If you can't read you wont know what this says
I was reminded of that amusing quote is saw many years ago in bookshop, written on a bookmark, because of an article in the Gaurdian speculating that Computer Literacy is (or soon will be) as important as ordinary literacy is now.
While I find the article interesting I am not unsympathetic by people who neither have the time nor inclination to learn the generalities of computers - we cannot all be experts at everything - I cannot help but think that anyone who uses a computer needs 'a driving license'. By that I mean a basic education, not just learning by rote how to use a certain Office suite but at the very least enough that they can adapt to new tools. Basic but true computer literacy would hopefully some programming, so that users could at least manage to formulate a proper equation in a spreadsheet or string together more than one shell command or program at a time.
Computers are supposed to be about saving us from boring tedious work and they currently they fail quite spectacularly in that regard. Users need some basic ability to admit, identify, recognise that a task is tedious and repetative and that some form of automation is required and hopefully a convenient way to achieve that automation.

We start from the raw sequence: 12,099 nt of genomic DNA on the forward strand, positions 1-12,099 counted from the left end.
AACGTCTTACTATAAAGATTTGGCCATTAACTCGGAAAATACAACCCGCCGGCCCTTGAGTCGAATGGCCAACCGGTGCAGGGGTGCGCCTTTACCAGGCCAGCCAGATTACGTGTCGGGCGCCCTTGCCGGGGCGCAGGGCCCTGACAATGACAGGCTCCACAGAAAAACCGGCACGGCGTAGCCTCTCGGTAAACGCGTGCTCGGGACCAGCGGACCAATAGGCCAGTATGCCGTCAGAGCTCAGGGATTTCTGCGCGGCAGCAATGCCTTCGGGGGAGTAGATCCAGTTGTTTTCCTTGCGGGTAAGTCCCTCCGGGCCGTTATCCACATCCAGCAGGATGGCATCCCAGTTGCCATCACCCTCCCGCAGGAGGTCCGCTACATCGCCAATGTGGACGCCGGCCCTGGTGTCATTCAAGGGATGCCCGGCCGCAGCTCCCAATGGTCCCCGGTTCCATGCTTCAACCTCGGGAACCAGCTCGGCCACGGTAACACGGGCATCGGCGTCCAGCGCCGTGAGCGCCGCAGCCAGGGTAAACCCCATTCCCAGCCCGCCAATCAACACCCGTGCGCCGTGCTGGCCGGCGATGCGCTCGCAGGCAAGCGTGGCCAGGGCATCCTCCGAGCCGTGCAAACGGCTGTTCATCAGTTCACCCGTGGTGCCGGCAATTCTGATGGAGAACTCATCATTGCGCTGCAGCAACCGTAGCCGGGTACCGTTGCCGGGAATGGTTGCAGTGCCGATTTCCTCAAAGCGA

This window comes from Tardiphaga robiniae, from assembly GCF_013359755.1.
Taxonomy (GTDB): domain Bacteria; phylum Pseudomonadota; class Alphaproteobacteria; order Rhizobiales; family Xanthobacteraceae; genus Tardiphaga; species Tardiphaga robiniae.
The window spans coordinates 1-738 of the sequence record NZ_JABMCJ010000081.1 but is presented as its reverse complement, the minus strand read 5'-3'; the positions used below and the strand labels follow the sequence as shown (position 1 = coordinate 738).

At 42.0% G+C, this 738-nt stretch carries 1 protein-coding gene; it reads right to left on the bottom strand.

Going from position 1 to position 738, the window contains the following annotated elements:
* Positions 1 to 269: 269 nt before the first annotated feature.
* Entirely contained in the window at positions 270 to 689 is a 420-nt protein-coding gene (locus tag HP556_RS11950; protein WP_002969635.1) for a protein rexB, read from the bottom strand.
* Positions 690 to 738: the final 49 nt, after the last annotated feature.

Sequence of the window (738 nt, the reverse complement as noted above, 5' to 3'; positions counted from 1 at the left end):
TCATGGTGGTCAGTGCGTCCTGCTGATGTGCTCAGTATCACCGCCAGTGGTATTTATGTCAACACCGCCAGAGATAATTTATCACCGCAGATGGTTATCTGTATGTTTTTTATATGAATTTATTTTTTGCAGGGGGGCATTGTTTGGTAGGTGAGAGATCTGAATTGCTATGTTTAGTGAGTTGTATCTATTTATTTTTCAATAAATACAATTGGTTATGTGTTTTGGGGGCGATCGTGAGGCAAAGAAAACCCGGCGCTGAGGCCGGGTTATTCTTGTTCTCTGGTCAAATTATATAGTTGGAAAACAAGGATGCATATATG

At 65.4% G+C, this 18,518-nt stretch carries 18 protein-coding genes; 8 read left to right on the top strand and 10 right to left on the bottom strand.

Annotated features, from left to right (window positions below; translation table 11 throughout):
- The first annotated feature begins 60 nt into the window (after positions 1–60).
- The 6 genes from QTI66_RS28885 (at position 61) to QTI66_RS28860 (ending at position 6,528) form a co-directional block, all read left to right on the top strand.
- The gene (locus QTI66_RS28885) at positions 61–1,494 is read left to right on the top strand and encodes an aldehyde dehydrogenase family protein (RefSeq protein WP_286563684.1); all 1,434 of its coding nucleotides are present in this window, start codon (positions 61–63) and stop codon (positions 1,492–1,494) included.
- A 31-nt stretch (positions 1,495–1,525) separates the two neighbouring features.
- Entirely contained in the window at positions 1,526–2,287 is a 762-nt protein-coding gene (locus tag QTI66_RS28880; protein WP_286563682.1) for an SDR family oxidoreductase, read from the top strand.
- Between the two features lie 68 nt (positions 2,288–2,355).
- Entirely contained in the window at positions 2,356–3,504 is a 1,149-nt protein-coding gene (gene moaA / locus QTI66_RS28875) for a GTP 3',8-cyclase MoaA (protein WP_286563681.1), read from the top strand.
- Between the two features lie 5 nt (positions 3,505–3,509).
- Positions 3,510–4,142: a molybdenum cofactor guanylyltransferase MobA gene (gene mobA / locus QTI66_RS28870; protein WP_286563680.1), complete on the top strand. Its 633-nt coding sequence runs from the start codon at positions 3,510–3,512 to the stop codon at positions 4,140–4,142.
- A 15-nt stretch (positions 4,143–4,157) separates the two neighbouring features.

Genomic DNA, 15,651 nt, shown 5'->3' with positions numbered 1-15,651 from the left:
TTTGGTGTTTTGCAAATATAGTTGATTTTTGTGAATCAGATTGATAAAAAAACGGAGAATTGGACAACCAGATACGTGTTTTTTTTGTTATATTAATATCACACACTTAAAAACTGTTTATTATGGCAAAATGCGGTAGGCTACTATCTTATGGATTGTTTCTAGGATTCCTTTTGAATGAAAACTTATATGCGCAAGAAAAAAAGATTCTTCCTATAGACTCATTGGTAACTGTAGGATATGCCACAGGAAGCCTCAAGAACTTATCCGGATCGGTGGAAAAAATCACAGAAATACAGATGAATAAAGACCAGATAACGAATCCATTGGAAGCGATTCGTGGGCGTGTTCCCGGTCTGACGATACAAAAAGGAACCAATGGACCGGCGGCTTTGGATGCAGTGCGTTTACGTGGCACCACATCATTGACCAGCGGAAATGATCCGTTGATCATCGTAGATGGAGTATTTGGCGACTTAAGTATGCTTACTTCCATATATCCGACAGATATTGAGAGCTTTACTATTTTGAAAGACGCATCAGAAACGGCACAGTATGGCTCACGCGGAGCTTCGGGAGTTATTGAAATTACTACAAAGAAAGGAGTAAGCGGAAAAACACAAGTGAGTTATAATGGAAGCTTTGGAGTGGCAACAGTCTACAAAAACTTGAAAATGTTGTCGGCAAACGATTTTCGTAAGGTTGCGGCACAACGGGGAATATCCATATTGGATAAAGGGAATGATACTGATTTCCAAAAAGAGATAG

Just as connecting multiple Unix commands together using pipe
ls -l | moreis relatively easy now that I have learned how, I hope that we can develop something higher level that is as simple for users to put together as Toy Bricks.
While users will still need to learn programming methodology and the skills of breaking a task down into reasonably small steps, there is definately a whole lot more that could and should be done to make it easier
The command line interface has pipe but the graphical user interface is sorely lacking an equivalent. Throwbacks to the command lines such as Macro and Scripting languages barely begin to provide something adequately intuative for users familiar with a Point and Click interface. High level object systems (such as CORBA) dont seem to provided much more than shared libraries did except for a comfortable insulation and fake feeling of openness for Proprietary software.
I wait in hope that for Open Source and Free Software to do better, and for some of the many projects out there to fulfill their promise.
hrrm, that was a little longer than i thought, mabye I should remove it from my diary, add some more thoughts and repost it as an article? ... I dunno!